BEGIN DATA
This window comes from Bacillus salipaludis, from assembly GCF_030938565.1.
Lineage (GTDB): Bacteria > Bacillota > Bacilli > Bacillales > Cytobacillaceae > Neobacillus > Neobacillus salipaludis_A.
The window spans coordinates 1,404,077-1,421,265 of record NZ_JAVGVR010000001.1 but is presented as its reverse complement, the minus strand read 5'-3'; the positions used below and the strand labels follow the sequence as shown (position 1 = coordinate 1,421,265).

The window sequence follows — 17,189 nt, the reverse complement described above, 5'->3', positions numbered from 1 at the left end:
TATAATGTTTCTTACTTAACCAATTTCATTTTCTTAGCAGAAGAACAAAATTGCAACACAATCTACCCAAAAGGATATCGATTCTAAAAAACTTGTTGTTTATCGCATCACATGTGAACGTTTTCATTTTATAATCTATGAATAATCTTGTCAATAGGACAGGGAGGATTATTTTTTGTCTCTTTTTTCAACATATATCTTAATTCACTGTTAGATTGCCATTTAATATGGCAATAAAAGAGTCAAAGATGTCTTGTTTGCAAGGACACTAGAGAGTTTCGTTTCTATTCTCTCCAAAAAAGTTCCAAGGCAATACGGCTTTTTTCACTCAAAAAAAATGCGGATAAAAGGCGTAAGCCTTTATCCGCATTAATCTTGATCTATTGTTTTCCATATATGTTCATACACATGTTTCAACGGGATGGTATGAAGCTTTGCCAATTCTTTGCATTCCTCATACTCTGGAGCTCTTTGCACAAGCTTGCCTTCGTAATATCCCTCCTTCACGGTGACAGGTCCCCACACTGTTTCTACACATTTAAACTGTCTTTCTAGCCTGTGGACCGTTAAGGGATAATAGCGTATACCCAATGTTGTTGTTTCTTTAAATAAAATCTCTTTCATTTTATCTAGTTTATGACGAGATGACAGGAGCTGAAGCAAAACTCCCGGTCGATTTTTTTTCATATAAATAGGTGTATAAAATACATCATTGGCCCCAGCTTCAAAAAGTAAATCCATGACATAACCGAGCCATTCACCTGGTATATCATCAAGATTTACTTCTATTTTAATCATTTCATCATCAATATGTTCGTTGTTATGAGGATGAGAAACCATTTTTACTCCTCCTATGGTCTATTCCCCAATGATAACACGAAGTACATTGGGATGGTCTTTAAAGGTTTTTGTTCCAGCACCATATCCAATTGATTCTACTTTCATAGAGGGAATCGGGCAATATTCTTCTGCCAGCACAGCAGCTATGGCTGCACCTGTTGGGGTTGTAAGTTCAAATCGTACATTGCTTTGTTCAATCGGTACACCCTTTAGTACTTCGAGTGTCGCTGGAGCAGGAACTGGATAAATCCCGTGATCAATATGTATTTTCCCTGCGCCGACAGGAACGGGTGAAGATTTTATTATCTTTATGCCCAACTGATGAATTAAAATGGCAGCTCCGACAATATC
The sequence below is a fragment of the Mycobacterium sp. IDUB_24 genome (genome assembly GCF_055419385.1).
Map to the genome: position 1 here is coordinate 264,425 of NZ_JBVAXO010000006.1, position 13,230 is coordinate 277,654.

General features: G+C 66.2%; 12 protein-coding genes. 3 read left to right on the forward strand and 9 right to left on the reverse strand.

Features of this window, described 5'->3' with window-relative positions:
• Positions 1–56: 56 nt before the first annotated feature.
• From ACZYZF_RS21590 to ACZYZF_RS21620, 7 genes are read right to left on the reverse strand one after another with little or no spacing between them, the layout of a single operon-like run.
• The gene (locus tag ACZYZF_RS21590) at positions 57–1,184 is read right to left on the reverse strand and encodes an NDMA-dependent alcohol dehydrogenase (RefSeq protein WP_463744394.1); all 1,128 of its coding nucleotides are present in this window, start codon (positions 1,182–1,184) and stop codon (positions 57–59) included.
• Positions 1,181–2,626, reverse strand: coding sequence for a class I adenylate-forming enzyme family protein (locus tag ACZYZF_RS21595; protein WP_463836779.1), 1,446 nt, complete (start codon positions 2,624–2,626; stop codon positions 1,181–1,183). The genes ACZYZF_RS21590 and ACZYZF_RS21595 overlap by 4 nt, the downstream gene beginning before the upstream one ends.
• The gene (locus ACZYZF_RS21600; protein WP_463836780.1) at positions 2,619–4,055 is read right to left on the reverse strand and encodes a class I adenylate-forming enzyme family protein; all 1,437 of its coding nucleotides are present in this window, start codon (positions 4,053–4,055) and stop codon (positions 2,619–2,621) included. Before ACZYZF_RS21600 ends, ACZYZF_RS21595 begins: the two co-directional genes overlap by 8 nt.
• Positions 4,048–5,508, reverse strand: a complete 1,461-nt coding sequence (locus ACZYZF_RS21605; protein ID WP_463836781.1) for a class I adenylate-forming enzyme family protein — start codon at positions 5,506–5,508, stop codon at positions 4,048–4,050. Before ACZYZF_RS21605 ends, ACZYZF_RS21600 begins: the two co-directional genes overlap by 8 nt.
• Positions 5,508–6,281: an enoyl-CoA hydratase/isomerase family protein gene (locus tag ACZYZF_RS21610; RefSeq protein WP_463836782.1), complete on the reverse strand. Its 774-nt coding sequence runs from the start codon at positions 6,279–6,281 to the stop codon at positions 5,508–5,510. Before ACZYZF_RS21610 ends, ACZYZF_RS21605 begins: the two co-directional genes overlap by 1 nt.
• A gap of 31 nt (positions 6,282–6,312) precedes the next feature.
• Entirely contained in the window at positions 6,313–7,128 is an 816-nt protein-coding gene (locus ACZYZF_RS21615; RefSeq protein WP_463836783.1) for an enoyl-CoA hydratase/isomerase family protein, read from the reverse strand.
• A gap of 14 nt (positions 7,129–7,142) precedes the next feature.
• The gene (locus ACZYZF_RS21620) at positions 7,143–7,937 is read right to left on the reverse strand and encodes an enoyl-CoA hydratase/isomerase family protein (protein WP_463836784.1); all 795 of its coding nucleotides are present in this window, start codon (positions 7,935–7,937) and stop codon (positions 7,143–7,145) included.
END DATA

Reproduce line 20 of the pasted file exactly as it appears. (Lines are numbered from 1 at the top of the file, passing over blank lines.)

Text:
• The gene (locus ACZYZF_RS21620) at positions 7,143–7,937 is read right to left on the reverse strand and encodes an enoyl-CoA hydratase/isomerase family protein (protein WP_463836784.1); all 795 of its coding nucleotides are present in this window, start codon (positions 7,935–7,937) and stop codon (positions 7,143–7,145) included.